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Meningitis

Photo: All children with confirmed or suspected bacterial meningitis should have their hearing tested

Deafness is the most common after-effect of bacterial meningitis. Approximately one in ten children who have meningitis develop deafness as a result of the illness.

What is meningitis?

Meningitis is inflammation of the meninges (membranes) that surround and protect the brain and spinal cord. It is usually caused by a bacterial or viral infection.

Meningitis can affect anyone, of any age, at any time. However babies, toddlers and children under five are the group most at risk from meningitis, with young people aged 15–19 the next most vulnerable.

What type of deafness does meningitis cause?

Bacterial meningitis is known to cause sensorineural deafness. Sensorineural deafness happens when there is a fault in the inner ear or the auditory nerve that carries sound signals to the brain. Sensorineural deafness is permanent.

Meningitis can cause sensorineural deafness in a number of ways. The most common cause is the infection spreading in to the cochlea, damaging the hair cells. Another possible cause is inflammation of the auditory nerve. Deafness can range from mild through to profound and can affect one or both ears.

Viral meningitis isn’t usually associated with deafness.

Balance problems

The brain uses information from the eyes, our body and the inner ear to balance. The semicircular canals in the inner ears consist of three fluid-filled tubes and movement-sensitive hair cells. As we move, this causes fluid to move over the tiny hair cells. This creates signals that are sent to the brain about balance.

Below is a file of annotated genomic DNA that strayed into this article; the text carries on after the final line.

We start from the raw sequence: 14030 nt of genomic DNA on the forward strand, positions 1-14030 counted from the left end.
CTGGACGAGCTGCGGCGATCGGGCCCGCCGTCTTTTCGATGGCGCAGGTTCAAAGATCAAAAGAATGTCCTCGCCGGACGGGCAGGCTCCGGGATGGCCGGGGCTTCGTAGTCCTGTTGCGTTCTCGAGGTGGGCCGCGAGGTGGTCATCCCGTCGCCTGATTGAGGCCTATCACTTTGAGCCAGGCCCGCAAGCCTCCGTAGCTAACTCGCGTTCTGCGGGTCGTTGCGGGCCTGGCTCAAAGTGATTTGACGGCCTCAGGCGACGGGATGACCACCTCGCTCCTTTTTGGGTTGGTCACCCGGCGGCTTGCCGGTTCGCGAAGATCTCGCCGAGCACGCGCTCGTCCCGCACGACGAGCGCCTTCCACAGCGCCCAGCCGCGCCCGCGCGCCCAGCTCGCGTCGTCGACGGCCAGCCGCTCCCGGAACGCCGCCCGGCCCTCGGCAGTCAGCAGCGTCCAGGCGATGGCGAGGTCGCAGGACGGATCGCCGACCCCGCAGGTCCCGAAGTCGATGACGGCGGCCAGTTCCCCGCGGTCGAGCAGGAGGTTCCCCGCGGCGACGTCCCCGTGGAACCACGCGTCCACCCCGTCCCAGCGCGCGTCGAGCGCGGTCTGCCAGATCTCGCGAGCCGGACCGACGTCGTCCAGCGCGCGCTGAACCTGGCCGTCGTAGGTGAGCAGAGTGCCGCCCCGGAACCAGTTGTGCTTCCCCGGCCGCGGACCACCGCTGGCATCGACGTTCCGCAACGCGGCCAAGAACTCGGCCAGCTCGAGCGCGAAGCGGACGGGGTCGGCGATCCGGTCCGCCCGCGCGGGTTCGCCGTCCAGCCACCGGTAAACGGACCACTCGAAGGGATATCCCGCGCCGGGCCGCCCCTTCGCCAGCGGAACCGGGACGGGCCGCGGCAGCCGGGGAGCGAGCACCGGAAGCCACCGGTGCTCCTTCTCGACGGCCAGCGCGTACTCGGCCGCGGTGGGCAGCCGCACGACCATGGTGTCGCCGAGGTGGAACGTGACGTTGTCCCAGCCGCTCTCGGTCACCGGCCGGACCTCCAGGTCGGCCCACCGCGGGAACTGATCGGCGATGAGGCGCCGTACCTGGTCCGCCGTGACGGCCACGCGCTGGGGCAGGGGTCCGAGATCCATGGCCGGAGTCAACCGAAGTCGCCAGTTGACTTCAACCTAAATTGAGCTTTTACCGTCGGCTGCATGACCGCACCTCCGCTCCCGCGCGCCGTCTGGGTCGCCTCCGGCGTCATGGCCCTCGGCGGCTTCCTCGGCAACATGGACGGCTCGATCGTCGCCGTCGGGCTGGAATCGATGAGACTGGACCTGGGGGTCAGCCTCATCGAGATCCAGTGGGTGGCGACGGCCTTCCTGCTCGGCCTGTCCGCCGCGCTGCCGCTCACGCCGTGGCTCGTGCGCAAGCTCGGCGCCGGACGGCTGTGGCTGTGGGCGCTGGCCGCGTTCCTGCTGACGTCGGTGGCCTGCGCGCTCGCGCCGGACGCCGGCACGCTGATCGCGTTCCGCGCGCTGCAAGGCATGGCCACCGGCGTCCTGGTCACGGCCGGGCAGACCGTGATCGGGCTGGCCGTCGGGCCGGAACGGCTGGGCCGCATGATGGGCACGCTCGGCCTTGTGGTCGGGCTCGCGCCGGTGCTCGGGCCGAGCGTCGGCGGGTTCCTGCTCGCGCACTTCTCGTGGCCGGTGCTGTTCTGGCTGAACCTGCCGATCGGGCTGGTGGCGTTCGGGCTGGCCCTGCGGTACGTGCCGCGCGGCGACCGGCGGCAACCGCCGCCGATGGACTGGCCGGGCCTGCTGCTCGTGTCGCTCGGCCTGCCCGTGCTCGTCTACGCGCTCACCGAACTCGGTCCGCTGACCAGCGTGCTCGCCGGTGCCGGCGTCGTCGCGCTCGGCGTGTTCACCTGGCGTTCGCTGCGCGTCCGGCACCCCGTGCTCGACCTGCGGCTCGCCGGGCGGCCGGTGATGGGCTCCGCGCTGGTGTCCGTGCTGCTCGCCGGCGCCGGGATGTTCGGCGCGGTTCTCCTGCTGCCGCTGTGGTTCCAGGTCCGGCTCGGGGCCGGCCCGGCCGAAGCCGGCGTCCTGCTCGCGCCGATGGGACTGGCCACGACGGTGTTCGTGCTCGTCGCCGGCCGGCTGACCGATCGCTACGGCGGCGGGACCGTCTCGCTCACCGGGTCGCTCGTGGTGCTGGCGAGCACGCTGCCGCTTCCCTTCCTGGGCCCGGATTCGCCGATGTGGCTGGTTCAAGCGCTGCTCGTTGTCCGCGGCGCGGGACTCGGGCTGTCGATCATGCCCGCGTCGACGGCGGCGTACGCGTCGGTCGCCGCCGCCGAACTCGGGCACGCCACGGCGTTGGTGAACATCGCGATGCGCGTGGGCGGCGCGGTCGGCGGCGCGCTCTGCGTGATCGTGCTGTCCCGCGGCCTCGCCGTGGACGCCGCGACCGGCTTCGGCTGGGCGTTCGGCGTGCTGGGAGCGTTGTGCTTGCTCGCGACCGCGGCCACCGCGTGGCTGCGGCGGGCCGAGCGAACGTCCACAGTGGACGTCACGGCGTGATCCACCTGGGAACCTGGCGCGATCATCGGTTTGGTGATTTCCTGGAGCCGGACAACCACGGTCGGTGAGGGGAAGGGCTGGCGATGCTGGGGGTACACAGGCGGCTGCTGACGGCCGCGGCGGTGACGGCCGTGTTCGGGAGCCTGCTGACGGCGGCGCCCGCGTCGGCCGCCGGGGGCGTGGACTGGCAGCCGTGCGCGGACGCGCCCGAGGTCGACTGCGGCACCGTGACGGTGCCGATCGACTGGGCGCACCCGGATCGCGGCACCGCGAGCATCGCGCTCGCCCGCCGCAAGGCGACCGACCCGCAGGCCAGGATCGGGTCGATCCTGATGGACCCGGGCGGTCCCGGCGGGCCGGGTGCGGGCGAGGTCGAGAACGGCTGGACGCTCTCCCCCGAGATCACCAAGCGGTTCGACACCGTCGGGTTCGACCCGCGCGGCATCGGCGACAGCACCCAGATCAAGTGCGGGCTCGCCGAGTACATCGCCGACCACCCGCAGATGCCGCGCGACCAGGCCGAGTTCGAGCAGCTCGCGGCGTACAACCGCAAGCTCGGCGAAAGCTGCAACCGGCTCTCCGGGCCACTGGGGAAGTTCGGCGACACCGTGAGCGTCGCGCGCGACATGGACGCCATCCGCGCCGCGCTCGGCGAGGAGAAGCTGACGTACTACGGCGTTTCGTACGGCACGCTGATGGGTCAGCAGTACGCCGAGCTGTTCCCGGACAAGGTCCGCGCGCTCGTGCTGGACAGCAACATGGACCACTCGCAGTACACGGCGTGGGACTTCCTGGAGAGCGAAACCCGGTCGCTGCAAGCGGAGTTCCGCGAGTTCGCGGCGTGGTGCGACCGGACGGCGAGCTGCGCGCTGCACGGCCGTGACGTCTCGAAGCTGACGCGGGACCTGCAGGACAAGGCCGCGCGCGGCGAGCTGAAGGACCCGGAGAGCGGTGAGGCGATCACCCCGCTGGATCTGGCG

If the infection affects the semicircular canals it can affect balance.

Older children may experience a feeling of dizziness and imbalance. In younger children balance problems may make it difficult for them to learn to do tasks that require balance such as sitting and walking. However, the brain is often able to compensate, and children often develop good mechanisms for managing any balance problems on a day-to-day basis. 

More information on deaf children and balance.

Meningitis Now has a factsheet on Problems with balance after meningitis

Tinnitus

Tinnitus may also be a side effect of meningitis. Tinnitus is a general term that means any sound that is heard that hasn’t come from an external source. These sounds might be ringing or buzzing for example. The majority of people have experienced tinnitus at some time, for example noticing a ringing in the ears following a gig or night out at a club. However, a much smaller number are worried or bothered by their tinnitus. Both deaf and hearing children can have tinnitus.

If tinnitus is noticed after recovering from meningitis, it’s important that this is discussed with your GP, audiologist, audiology doctor or ENT (Ear, Nose and Throat) consultant.

For more information on tinnitus visit www.tinnitus.org.uk

Meningitis Now has a factsheet on Hearing loss and tinnitus after meningitis

Hearing Tests

It is recommended that all children who have had confirmed or suspected bacterial meningitis are offered a hearing test within four weeks of being well enough to undertake testing, and preferably before they are discharged from hospital. 

It isn’t necessary for children who have had confirmed viral meningitis to be routinely referred for a hearing test. However, if you do have any concerns please ask your paediatrician or GP for a referral. 

Deafness usually happens early on in the course of the illness and it may be noticeable to the family before the first hearing test. If the deafness is less severe it may not be as immediately obvious. It is therefore important that children are tested early. 

Sometimes the deafness can get worse or change over time in the early days but it normally stabilises during the first few months following illness.

Emotional support for your child

A serious illness can have a deep emotional effect on any child. For an older child or teenager, this may mean that they need extra help finding new ways of communicating with you, and that they take a long time to accept their deafness.

It’s important that they have an opportunity to understand how their deafness will affect their life, and to talk about how they are feeling. Your child’s school or college should also be able to tell you about the extra support they can provide when your child returns to education.